Defense: Telltale Hearts: Modeling Player Response to Choice-Based Cinematic Adventure Games

Speaker Name: 
John Murray
Speaker Title: 
PhD Candidate
Speaker Organization: 
Computer Science
Start Time: 
Friday, June 1, 2018 - 8:30am
End Time: 
Friday, June 1, 2018 - 10:30am
Location: 
Engineering 2, Room 215
Organizer: 
Noah Wardrip-Fruin

Abstract:  Dramatic choices represent the core of the content found in contemporary adventure games like those produced by Telltale Games and the Life is Strange series by Dontnod Entertainment. These consist of emotionally-charged and dramatically contextualized player choices rather than strategic or skill-based challenges. Current approaches to understanding and assessing player experience in these games include surveys, interviews, think-aloud and various biometric measurements. These measures, taken alone, are useful for understanding traditional gameplay challenges such as platformers or puzzles but fall short of assessing how emotional content is designed to influence player experience or in charting relationships between content structure and variations in player responses. Instruments such as surveys and interviews suffer from post-experience effects or require interruptions, while traditional content analysis struggles with the dynamic nat! ure of the content.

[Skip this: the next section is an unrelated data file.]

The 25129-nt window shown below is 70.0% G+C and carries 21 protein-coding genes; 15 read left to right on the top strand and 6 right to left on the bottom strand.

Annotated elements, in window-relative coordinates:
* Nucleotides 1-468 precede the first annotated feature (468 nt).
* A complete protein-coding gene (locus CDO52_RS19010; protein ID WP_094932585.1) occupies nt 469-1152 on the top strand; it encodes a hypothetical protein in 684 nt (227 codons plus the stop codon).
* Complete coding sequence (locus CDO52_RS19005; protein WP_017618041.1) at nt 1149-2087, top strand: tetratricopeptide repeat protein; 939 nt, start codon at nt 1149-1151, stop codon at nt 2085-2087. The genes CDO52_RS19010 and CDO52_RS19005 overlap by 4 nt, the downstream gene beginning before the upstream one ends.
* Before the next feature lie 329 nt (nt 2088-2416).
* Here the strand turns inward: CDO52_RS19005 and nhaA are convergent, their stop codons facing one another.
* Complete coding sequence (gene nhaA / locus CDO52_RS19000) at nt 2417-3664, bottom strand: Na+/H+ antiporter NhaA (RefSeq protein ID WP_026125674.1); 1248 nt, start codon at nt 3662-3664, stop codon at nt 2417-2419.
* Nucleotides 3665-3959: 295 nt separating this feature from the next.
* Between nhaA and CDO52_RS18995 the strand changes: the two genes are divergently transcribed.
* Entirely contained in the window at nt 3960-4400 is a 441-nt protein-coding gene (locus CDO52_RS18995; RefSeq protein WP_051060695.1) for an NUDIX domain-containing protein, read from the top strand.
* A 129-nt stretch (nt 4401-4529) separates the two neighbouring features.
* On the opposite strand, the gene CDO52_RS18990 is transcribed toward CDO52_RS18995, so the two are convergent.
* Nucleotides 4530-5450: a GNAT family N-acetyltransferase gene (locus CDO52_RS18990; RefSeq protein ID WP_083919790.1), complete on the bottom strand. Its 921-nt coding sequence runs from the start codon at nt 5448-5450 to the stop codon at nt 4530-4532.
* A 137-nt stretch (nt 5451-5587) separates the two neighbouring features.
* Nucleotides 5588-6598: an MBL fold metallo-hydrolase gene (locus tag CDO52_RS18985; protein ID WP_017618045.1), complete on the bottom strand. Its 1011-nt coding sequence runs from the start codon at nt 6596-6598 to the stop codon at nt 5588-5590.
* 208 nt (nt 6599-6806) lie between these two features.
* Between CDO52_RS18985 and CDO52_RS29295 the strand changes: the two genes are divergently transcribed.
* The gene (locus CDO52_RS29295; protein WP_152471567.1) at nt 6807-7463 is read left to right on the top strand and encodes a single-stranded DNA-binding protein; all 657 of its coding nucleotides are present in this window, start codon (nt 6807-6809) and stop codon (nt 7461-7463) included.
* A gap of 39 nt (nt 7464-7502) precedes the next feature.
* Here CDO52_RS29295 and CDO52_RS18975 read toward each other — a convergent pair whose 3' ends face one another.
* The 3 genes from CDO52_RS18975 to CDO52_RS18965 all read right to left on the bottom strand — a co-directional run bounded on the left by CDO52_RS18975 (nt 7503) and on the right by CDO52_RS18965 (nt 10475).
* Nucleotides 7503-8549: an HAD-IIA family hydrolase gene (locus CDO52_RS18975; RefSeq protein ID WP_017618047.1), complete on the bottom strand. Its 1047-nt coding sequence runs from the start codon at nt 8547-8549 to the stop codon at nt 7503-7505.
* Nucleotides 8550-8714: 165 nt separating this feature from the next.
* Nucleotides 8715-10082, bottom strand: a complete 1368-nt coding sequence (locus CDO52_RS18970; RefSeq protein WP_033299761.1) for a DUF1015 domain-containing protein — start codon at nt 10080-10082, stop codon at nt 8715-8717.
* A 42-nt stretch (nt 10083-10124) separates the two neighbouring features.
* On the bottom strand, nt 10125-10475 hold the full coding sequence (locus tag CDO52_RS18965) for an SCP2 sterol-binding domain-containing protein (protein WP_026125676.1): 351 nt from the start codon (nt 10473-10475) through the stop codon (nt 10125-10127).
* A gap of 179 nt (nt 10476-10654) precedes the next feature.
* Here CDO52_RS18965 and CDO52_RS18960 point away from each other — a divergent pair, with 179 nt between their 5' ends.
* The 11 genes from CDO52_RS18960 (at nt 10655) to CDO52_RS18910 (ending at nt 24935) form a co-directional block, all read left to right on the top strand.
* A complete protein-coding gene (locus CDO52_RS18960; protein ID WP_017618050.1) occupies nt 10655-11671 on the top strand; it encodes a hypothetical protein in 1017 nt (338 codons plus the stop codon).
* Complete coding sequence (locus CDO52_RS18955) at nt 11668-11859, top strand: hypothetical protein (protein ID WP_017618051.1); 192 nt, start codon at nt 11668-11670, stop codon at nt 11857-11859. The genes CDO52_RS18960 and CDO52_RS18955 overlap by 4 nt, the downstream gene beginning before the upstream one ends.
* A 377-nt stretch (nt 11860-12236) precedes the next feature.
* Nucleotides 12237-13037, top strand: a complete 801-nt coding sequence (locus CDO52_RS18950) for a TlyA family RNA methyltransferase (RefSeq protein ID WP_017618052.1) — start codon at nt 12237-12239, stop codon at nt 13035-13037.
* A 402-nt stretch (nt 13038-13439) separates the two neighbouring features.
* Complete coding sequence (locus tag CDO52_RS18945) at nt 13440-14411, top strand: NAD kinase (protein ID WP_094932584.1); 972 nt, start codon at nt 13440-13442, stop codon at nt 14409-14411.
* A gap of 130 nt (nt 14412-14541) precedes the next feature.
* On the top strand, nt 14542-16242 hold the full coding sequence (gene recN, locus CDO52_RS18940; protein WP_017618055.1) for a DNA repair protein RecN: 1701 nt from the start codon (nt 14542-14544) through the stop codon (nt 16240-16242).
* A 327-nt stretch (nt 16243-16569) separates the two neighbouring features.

I collaboratively conducted a study of six players playing the first episode of The Wolf Among Us (TWAU) by Telltale Games, recording gameplay and player videos and recorded heart rate and skin conductivity. The gameplay is representative of the type of emotional storygame content in the genre. To compare and analyze player responses and classify content features, I developed a formal model and used it to annotate player traversals with feature locations and player choices. These align player response data to content for comparison and analysis. Researchers can use the model to compare multiple paths through the game that can span hours of gameplay. I also developed a web-based visual data mining tool, Sherlock, to aid in applying the model for annotating and analyzing player experience datasets. I assess a prototype of the system through a preliminary user study of game researchers focusing on the visualization and content alignment features. Researchers found the approach ! promising, and many indicated they would incorporate the tool into their work. I compare the encoding process by applying two other formal models, story intention graphs and choice poetics, to a segment of gameplay from TWAU. The formal model describes content patterns that lead players to care about story values through controlling player decision context. Applying it to player traversals also highlighted the role that dependent content, or “payoffs,” played in making players feel responsible for their decisions in spite of severely restricted agency. The general approach of using sets of player responses and in particular facial expressions to understand storygames and player experience provides a promising use of the multitude of player experiences published on streaming platforms such as Twitch for game research.